What's new in the world of efflorescence?

I run into efflorescence on just about every job I do and am honestly tired of trying to get rid of it. I’ve tried numerous types of cleaners to no avail. I was wondering if there was anything revolutionary in this field that has proven good results? When I say good results I mean time effective as well.
Here are pictures of different homes with the same issues:

Hey Haim-- efflorescence is always a pain to deal with. It’s the salts leaching thru the brick. It can be so deep at times that it can go all the way thru the brick. I deal with efflorescence alot when we clean split face block type bldgs such as what you see the home depot bldgs are made of.

A company we used products from in the past is Prosoco PROSOCO, Inc. - Mobile
I hate to say this but we set “low” expectations" with our customers when it come to efflorescence. We tell our customers that some of the efflorescence may lighten but there’s no way of telling that until we clean the siding. We guarantee the brick siding will be cleaned to there liking but once again the efflorescence we guarantee nothing there.

Hardest thing to clean/remove is efflorescence from my experiences because its coming from the inside out.

Good luck.

Hey John! Thanks for replying. I’ve resulted in doing the same regarding the efflorescence and set low customer expectations. Interstingly enough I dont really see it on the walls of the house only on steps, porches and other detatched structures, even when the house is right on the beach where there is salt in the air. I’ve also spoken to the top brick layers around here who have told me the same thing and there’s really nothing to do about it. It’s a shame, I know people willing to drop small fortunes to get rid of it, if only there was a solution.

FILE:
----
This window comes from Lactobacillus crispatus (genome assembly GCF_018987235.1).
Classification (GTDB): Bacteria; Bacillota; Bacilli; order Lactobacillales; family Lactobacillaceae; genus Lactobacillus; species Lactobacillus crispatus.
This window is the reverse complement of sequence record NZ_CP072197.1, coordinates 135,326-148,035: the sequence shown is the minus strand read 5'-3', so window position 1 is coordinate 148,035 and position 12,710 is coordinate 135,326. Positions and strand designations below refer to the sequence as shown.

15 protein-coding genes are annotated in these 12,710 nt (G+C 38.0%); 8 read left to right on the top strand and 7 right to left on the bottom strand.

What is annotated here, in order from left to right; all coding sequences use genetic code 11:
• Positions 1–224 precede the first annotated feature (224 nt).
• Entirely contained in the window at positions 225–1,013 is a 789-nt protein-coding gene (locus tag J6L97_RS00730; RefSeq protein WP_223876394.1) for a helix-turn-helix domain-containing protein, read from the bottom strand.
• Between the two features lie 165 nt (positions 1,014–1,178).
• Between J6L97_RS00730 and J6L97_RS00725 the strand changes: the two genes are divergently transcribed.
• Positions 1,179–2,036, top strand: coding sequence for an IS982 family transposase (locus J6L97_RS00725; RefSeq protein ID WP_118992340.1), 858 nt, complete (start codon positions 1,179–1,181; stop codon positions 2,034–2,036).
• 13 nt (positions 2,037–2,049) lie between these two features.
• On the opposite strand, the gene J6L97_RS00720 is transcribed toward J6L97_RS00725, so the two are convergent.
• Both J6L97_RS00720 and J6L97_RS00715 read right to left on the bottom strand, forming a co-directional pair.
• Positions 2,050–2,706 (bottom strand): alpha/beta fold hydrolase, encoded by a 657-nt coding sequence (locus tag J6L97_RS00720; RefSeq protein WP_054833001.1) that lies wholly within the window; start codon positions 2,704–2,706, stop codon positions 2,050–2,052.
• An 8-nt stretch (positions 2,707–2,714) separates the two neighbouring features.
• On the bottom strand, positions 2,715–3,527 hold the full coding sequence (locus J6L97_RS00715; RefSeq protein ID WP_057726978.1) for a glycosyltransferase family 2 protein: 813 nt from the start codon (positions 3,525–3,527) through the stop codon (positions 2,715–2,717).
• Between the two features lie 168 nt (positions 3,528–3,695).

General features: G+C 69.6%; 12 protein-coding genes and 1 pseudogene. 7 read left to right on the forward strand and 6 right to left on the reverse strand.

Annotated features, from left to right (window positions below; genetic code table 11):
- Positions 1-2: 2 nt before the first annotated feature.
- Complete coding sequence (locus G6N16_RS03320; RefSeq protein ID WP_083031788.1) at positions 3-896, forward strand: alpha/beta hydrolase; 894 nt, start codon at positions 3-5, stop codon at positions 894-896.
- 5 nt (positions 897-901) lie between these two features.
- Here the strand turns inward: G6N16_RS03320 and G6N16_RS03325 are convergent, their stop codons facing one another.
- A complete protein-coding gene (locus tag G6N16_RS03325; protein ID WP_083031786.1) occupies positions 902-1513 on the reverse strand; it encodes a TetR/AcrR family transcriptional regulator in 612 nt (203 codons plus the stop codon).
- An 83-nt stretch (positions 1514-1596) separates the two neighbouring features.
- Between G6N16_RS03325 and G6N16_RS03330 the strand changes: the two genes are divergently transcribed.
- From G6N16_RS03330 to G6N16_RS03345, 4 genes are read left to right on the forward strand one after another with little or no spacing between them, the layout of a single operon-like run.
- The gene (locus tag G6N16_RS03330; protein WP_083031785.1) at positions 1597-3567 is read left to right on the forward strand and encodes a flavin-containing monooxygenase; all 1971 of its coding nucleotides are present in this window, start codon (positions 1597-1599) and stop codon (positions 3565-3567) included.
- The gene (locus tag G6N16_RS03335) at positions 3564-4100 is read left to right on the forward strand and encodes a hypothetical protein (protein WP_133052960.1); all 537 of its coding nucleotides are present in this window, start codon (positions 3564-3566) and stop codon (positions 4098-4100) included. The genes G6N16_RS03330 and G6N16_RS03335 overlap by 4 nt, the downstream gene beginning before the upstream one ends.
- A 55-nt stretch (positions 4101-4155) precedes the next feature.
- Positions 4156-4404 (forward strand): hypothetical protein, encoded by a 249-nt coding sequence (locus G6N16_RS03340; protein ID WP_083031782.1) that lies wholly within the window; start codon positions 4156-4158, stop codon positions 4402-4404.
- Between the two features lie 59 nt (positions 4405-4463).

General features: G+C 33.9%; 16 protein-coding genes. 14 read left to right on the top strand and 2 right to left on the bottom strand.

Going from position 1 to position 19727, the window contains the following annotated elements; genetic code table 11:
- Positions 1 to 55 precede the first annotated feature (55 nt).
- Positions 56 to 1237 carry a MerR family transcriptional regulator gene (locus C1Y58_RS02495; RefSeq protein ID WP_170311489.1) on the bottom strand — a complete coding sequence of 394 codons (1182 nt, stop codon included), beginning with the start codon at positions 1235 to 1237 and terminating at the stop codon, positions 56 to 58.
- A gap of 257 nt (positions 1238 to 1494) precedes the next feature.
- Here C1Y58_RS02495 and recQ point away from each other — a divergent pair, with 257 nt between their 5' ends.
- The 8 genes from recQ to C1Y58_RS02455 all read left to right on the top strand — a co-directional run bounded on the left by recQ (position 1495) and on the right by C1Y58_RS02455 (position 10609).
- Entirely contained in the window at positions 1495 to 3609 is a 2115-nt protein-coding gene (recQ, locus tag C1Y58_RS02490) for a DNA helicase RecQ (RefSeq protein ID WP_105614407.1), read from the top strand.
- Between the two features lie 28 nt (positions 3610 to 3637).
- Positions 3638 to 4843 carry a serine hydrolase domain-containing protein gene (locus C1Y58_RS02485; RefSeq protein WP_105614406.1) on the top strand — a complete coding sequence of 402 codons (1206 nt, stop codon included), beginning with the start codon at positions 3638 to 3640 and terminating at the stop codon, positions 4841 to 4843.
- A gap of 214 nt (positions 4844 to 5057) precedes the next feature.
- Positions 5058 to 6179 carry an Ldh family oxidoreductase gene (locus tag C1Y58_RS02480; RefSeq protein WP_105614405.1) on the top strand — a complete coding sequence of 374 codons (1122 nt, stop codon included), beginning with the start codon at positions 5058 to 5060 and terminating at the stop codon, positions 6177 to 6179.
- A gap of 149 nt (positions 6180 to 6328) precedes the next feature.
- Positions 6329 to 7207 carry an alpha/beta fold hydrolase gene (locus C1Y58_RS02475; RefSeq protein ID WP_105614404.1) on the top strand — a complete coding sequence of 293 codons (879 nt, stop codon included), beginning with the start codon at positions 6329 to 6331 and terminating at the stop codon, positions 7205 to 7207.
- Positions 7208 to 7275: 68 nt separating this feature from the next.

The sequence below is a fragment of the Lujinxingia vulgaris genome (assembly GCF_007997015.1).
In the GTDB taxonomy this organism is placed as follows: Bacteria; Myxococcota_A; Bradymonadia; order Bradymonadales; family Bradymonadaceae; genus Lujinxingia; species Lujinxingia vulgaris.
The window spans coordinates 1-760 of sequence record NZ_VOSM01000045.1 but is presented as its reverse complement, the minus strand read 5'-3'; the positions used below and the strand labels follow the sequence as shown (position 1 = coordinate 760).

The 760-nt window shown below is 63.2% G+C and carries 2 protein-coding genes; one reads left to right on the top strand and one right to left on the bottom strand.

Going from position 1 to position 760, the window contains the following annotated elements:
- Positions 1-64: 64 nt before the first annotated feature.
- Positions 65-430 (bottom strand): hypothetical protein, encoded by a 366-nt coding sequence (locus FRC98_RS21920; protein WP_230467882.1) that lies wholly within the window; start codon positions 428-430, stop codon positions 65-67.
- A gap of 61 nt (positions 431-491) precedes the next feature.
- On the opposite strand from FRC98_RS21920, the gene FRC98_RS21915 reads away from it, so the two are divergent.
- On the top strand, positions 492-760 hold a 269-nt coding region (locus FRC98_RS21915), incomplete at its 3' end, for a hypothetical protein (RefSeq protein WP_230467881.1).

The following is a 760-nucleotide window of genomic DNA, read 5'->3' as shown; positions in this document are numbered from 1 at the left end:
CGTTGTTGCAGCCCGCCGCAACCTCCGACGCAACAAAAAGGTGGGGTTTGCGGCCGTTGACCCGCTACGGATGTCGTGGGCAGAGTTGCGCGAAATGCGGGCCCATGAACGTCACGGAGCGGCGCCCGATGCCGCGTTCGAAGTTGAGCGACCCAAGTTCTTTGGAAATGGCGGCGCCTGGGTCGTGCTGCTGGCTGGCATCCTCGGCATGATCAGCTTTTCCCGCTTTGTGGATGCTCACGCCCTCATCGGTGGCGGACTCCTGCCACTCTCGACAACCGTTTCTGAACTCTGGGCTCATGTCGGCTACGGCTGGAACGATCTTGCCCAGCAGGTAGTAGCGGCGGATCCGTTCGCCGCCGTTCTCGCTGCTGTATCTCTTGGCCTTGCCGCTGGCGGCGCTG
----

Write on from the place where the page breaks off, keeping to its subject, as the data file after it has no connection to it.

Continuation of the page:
When removing the white stuff ALWAYS do a thorough test area before you price any job and decide what you’re cleaning it with. The white stuff may not be efflorescence when it could be Calcite, lime run, white scum etc. Like John said, set low expectations, it can be real tricky. Also pay attention to your dilution ratios and temperature.

In the second picture (steps) that looks like a mix of Calcite and Lime Run for example. Almost 100% sure on that. Thicker deposits are going to take heavier applications and longer dwells.

EaCo Chem has a few products for the removals. EF-Fortless, Calcite Presoak, White Scum Presoak, NMD-80 as well as One Restore

EaCo Chem Inc. Cleaning and Restoration Compound Manufacturer


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It’s trial and error with efflorescence. I seen the stuff come right out(rare) and seen it not budge no matter what. We also cleaned Brick houses where maybe because we cleaned it the efflorescence looked worse because the brick was so bright so it stood out more.

If there is one thing I hate the most-- it’s dealing with “The white stuff” on brick/block.

It’s really a science removing the white stuff, I’ve tried the one restore on the last picture above and let it dwell for about 30 min not letting it dry and it stayed the same, didn’t budge. I’ve also tried an acid for efflorescence and got zero results. It’s very difficult when it comes to dwell time cause I’m scared to do some irriversible damage so I stay away from playing hero. I will add some of these products to my arsenal in hopes to find a solution. There was one time where the one restore helped that was the only time out of 7 different cases that it worked.